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Schools duck 'moral duty' to dish up healthy meals
Academies and free schools are failing in their ‘moral duty' to ensure children are getting healthy school meals, local government leaders are warning.
The Local Government Association is concerned that more than one million children attending independently run free schools or academies could be eating poor quality meals that don't meet legal food standards because of a worrying exemption in legislation.
Unlike council maintained schools, academies and free schools can opt out of the national food standards that stop canteens dishing up turkey twizzlers or installing vending machines full of crisps, chocolate and sugary drinks.
The LGA is now urging government to introduce one single food standard applicable to all schools to ensure every child has the best opportunity to receive a nutritious school lunch.
It comes as councils across the country are gearing up to take on a greater public health role from April, which will include responsibilities such as tackling childhood obesity and delivering the National Child Measurement Service.
This will give local authorities an even greater role in ensuring the health and fitness of our children. One of the key factors of this will be giving children a good and healthy school lunch while also teaching them about the importance of good food.
Councillor David Simmonds, Chairman of the LGA's Children and Young People Board, said:
"With councils taking up the challenge of tackling obesity and poor diet as part of their new public health responsibilities, the last thing we need is to see junk food back on the menu in our local schools. This is of particular concern for children having free school meals where school lunch is often their main meal of the day.
"We know parents want school lunches that are healthy and nutritious, whatever type of school their child attends. School autonomy is supposed to drive up standards but in the case of school meals we now have a two-tier system where one type of school can effectively exempt pupils from healthy choices and instead sell fatty and sugary foods. This threatens to seriously impact on the health and educational attainment of our children.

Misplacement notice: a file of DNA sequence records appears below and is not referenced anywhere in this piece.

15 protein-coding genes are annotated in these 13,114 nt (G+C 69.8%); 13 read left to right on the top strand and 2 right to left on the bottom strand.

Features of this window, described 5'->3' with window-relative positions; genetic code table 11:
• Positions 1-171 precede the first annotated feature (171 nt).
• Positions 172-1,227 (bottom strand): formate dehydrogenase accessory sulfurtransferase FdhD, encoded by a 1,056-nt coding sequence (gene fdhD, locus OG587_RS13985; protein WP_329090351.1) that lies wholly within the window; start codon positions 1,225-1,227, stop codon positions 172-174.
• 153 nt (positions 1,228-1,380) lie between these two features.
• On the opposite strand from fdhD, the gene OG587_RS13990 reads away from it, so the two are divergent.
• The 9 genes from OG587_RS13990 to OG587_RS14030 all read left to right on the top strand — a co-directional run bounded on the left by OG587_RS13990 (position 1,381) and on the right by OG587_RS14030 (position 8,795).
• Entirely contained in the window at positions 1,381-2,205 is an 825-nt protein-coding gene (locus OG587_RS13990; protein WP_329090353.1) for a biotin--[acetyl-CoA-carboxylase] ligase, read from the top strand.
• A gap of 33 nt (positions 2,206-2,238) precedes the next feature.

"As champions for parents and children, councils with new public health responsibilities will want to hold all schools to account if they are ducking their moral duty to give students the best chance of living a happy and healthy life.
"History shows us that voluntary guidelines alone do not work to drive up standards. We now need government to do its part by introducing an acceptable food standard that will allow councils to hold all schools to account for the nutritional quality of food they serve their pupils."
According to research by the Children's Food Trust, nine in ten academies are selling children junk food such as crisps, chocolate and cereal bars that are banned in maintained schools to protect pupil's health.
One in six schools reported selling confectionery, one in four sold crisps and savoury snacks, more than half sold cereal bars - often as high in sugar as confectionery - and more than three-quarters sold soft drinks.
The same study showed that academies can make between £3,000 and £15,000 a year from selling junk food to their pupils.
Currently more than 50 per cent of secondary schools in England are either academies or in the process of becoming academies and there is a growing number of primary schools also converting. In addition, a further 102 new free schools have been approved to open in 2013 and beyond.
More than 1,250,000 pupils now attend academies, which means around one in seven pupils in state schools now attends an academy school. This increases to one in three pupils in state secondaries.
The law on nutritional standards was tightened in England for local authority primary schools in 2008 and secondaries in 2009.
Author: LGA Media Office
Contact: LGA Media Office, Telephone: 020 7664 3333
The School Food Regulations (2007) are mandatory, and all local authority maintained primary, secondary and special schools in England are legally obliged to comply.
Draft guidelines by the National Institute for Clinical Excellence on the prevention and management of obesity recommend that schools consider the implication of all school policies on the ability of children and young people to maintain a healthy weight, eat a healthier diet and be physically active, in line with existing guidance. This includes policies relating to catering provision, including vending and the food children bring into school.
The National Child Measurement Programme (NCMP) is an annual programme to measure the height and weight of all children in Reception and Year 6. The information is used to help the NHS and local authorities plan and provide better health services for children.
The LGA represents more than 370 councils in England and Wales.